How to Tell the Story of Art
When Ross Kind decided to tell the story of Michelangelo painting the Sistine Chapel, he didn’t start with the paint colors or brushes; he started with politics, gossip, power and intrigue. When he told the story of Brunelleschi’s dome for the Basilica di Santa Maria del Fiore in Florence, he started with competition and rivalry. Is this how we should tell the story or art? Is one painting or one building so complex, that he needs hundreds of pages to prepare the audience? Ross King thinks so and we’re going to find out why.
Ross King is the bestselling author of six books on Italian, French and Canadian art and history. He has also published two historical novels, Domino (1995) and Ex-Libris (1998), and edited a collection of Leonardo da Vinci’s fables, jokes and riddles. Translated into more than a dozen languages, his books have been nominated for a National Book Critics’ Circle Award, the Charles Taylor Prize, and the National Award for Arts Writing. He has won both the Governor General’s Award in Canada (for The Judgment of Paris) and the Book Sense Non-Fiction Book of the Year in the United States (for Brunelleschi’s Dome).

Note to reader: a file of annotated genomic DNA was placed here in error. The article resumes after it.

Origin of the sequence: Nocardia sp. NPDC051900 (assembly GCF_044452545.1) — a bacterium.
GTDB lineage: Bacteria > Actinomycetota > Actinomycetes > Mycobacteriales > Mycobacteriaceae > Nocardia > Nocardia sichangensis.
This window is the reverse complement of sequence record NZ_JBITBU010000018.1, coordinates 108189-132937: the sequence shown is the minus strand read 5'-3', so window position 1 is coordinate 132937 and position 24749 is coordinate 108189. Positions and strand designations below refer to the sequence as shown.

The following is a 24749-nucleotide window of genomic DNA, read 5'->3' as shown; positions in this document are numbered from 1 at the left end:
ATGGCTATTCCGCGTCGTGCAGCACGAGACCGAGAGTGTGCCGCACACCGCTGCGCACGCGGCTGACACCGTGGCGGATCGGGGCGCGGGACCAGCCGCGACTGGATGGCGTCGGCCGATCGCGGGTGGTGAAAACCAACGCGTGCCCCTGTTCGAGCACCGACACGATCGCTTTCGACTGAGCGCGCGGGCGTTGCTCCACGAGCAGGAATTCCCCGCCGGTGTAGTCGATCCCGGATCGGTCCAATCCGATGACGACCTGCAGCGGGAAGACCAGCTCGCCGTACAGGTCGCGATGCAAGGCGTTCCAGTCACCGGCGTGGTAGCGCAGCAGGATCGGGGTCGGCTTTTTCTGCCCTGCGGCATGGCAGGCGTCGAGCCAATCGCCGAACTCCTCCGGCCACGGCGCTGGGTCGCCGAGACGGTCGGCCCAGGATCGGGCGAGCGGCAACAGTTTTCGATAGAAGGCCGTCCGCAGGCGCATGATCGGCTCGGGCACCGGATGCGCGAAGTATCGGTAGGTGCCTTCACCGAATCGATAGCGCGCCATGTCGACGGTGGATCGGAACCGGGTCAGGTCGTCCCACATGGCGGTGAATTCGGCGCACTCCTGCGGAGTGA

His latest book, Leonardo and The Last Supper, has been described as ‘gripping’ (New York Times), ‘fascinating’ (Financial Times), ‘engaging’ (The Guardian), ‘enthralling’ (Daily Mail), ‘absorbing’ (Kirkus), ‘engrossing’ (Booklist), and ‘extraordinary’ (Irish Times). Leonardo and The Last Supper was awarded the 2012 Governor General’s Award for Non-Fiction.
Ross King’s website can be found here.
Institute for Philosophy in Public Life
Weinstein, Jack Russell and King, Ross, "How to Tell the Story of Art" (2014). Why? Radio Podcast Archive. 74.